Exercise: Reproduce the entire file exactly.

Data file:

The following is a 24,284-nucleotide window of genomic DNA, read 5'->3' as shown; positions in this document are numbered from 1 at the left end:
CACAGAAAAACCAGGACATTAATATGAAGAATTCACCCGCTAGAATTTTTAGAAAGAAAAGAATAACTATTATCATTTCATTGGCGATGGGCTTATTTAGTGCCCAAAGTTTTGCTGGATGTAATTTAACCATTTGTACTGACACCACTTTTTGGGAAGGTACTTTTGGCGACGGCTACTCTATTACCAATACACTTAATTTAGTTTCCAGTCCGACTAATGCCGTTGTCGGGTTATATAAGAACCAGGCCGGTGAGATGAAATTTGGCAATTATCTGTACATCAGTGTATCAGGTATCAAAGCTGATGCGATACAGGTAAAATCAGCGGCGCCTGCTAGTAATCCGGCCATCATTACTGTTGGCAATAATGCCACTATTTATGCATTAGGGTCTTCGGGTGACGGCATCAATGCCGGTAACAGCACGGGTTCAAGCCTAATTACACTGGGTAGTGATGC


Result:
The following is a 24,284-nucleotide window of genomic DNA, read 5'->3' as shown; positions in this document are numbered from 1 at the left end:
CACAGAAAAACCAGGACATTAATATGAAGAATTCACCCGCTAGAATTTTTAGAAAGAAAAGAATAACTATTATCATTTCATTGGCGATGGGCTTATTTAGTGCCCAAAGTTTTGCTGGATGTAATTTAACCATTTGTACTGACACCACTTTTTGGGAAGGTACTTTTGGCGACGGCTACTCTATTACCAATACACTTAATTTAGTTTCCAGTCCGACTAATGCCGTTGTCGGGTTATATAAGAACCAGGCCGGTGAGATGAAATTTGGCAATTATCTGTACATCAGTGTATCAGGTATCAAAGCTGATGCGATACAGGTAAAATCAGCGGCGCCTGCTAGTAATCCGGCCATCATTACTGTTGGCAATAATGCCACTATTTATGCATTAGGGTCTTCGGGTGACGGCATCAATGCCGGTAACAGCACGGGTTCAAGCCTAATTACACTGGGTAGTGATGC